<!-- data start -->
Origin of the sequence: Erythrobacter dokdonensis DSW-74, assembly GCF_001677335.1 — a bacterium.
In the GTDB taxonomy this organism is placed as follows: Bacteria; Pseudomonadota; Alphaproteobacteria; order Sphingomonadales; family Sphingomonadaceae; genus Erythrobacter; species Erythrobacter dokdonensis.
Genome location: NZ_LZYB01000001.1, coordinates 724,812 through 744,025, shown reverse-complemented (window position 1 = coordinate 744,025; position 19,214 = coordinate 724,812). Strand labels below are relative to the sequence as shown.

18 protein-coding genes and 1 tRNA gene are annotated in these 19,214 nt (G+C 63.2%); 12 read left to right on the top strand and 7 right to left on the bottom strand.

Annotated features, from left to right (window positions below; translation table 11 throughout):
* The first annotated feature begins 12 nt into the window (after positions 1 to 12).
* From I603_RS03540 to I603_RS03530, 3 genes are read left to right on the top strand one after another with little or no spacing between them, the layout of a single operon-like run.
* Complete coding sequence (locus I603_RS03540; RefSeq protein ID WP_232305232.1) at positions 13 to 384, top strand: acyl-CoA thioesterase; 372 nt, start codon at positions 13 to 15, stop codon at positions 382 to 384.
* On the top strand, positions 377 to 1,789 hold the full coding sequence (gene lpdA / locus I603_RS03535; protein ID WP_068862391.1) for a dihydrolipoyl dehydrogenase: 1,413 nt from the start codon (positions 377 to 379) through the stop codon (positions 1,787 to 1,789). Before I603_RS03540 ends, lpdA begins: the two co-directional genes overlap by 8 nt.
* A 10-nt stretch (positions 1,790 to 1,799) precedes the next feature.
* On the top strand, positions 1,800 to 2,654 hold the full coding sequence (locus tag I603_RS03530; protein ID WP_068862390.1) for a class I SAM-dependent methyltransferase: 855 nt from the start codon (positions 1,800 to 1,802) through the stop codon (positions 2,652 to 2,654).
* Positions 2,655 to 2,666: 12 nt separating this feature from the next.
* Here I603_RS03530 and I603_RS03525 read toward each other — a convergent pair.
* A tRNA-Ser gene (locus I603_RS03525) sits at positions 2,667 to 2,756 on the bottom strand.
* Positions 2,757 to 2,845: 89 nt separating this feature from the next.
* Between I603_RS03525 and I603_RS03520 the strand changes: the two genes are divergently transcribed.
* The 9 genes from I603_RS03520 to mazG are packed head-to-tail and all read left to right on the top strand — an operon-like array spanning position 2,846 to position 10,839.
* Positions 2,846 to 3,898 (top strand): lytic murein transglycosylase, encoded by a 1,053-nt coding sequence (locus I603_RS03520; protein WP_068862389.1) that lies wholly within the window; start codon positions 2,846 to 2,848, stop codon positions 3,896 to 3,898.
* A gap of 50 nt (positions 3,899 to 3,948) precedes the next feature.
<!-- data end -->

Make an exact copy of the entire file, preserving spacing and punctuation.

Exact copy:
Origin of the sequence: Erythrobacter dokdonensis DSW-74, assembly GCF_001677335.1 — a bacterium.
In the GTDB taxonomy this organism is placed as follows: Bacteria; Pseudomonadota; Alphaproteobacteria; order Sphingomonadales; family Sphingomonadaceae; genus Erythrobacter; species Erythrobacter dokdonensis.
Genome location: NZ_LZYB01000001.1, coordinates 724,812 through 744,025, shown reverse-complemented (window position 1 = coordinate 744,025; position 19,214 = coordinate 724,812). Strand labels below are relative to the sequence as shown.

18 protein-coding genes and 1 tRNA gene are annotated in these 19,214 nt (G+C 63.2%); 12 read left to right on the top strand and 7 right to left on the bottom strand.

Annotated features, from left to right (window positions below; translation table 11 throughout):
* The first annotated feature begins 12 nt into the window (after positions 1 to 12).
* From I603_RS03540 to I603_RS03530, 3 genes are read left to right on the top strand one after another with little or no spacing between them, the layout of a single operon-like run.
* Complete coding sequence (locus I603_RS03540; RefSeq protein ID WP_232305232.1) at positions 13 to 384, top strand: acyl-CoA thioesterase; 372 nt, start codon at positions 13 to 15, stop codon at positions 382 to 384.
* On the top strand, positions 377 to 1,789 hold the full coding sequence (gene lpdA / locus I603_RS03535; protein ID WP_068862391.1) for a dihydrolipoyl dehydrogenase: 1,413 nt from the start codon (positions 377 to 379) through the stop codon (positions 1,787 to 1,789). Before I603_RS03540 ends, lpdA begins: the two co-directional genes overlap by 8 nt.
* A 10-nt stretch (positions 1,790 to 1,799) precedes the next feature.
* On the top strand, positions 1,800 to 2,654 hold the full coding sequence (locus tag I603_RS03530; protein ID WP_068862390.1) for a class I SAM-dependent methyltransferase: 855 nt from the start codon (positions 1,800 to 1,802) through the stop codon (positions 2,652 to 2,654).
* Positions 2,655 to 2,666: 12 nt separating this feature from the next.
* Here I603_RS03530 and I603_RS03525 read toward each other — a convergent pair.
* A tRNA-Ser gene (locus I603_RS03525) sits at positions 2,667 to 2,756 on the bottom strand.
* Positions 2,757 to 2,845: 89 nt separating this feature from the next.
* Between I603_RS03525 and I603_RS03520 the strand changes: the two genes are divergently transcribed.
* The 9 genes from I603_RS03520 to mazG are packed head-to-tail and all read left to right on the top strand — an operon-like array spanning position 2,846 to position 10,839.
* Positions 2,846 to 3,898 (top strand): lytic murein transglycosylase, encoded by a 1,053-nt coding sequence (locus I603_RS03520; protein WP_068862389.1) that lies wholly within the window; start codon positions 2,846 to 2,848, stop codon positions 3,896 to 3,898.
* A gap of 50 nt (positions 3,899 to 3,948) precedes the next feature.